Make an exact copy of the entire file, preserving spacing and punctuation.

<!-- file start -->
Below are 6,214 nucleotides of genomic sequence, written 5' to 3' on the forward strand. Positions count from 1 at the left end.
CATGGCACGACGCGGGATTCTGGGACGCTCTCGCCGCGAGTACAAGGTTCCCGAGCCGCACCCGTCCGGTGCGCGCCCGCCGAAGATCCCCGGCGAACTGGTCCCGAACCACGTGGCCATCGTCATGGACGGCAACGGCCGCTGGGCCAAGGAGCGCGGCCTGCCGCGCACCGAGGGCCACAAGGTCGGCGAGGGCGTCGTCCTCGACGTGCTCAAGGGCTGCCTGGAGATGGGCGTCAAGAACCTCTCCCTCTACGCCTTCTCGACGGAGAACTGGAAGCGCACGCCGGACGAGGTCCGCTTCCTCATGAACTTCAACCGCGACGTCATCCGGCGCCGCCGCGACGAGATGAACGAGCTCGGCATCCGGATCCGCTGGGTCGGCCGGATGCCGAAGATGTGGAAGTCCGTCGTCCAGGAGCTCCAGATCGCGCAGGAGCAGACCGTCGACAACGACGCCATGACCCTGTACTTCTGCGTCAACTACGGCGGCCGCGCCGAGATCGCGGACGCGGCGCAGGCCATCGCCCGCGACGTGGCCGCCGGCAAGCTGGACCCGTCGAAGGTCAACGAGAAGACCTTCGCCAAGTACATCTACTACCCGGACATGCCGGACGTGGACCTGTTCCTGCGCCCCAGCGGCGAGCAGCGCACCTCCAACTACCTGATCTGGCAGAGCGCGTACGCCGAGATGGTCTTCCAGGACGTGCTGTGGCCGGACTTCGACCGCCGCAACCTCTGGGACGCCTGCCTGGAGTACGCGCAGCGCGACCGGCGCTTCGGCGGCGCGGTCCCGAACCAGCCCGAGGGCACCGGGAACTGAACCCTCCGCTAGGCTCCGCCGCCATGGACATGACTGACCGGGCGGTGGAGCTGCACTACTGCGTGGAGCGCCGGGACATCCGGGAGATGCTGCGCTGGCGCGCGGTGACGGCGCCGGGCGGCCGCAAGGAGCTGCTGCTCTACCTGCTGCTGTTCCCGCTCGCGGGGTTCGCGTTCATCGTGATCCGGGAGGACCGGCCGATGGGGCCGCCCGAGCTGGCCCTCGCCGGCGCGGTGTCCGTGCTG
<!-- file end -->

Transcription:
Below are 6,214 nucleotides of genomic sequence, written 5' to 3' on the forward strand. Positions count from 1 at the left end.
CATGGCACGACGCGGGATTCTGGGACGCTCTCGCCGCGAGTACAAGGTTCCCGAGCCGCACCCGTCCGGTGCGCGCCCGCCGAAGATCCCCGGCGAACTGGTCCCGAACCACGTGGCCATCGTCATGGACGGCAACGGCCGCTGGGCCAAGGAGCGCGGCCTGCCGCGCACCGAGGGCCACAAGGTCGGCGAGGGCGTCGTCCTCGACGTGCTCAAGGGCTGCCTGGAGATGGGCGTCAAGAACCTCTCCCTCTACGCCTTCTCGACGGAGAACTGGAAGCGCACGCCGGACGAGGTCCGCTTCCTCATGAACTTCAACCGCGACGTCATCCGGCGCCGCCGCGACGAGATGAACGAGCTCGGCATCCGGATCCGCTGGGTCGGCCGGATGCCGAAGATGTGGAAGTCCGTCGTCCAGGAGCTCCAGATCGCGCAGGAGCAGACCGTCGACAACGACGCCATGACCCTGTACTTCTGCGTCAACTACGGCGGCCGCGCCGAGATCGCGGACGCGGCGCAGGCCATCGCCCGCGACGTGGCCGCCGGCAAGCTGGACCCGTCGAAGGTCAACGAGAAGACCTTCGCCAAGTACATCTACTACCCGGACATGCCGGACGTGGACCTGTTCCTGCGCCCCAGCGGCGAGCAGCGCACCTCCAACTACCTGATCTGGCAGAGCGCGTACGCCGAGATGGTCTTCCAGGACGTGCTGTGGCCGGACTTCGACCGCCGCAACCTCTGGGACGCCTGCCTGGAGTACGCGCAGCGCGACCGGCGCTTCGGCGGCGCGGTCCCGAACCAGCCCGAGGGCACCGGGAACTGAACCCTCCGCTAGGCTCCGCCGCCATGGACATGACTGACCGGGCGGTGGAGCTGCACTACTGCGTGGAGCGCCGGGACATCCGGGAGATGCTGCGCTGGCGCGCGGTGACGGCGCCGGGCGGCCGCAAGGAGCTGCTGCTCTACCTGCTGCTGTTCCCGCTCGCGGGGTTCGCGTTCATCGTGATCCGGGAGGACCGGCCGATGGGGCCGCCCGAGCTGGCCCTCGCCGGCGCGGTGTCCGTGCTG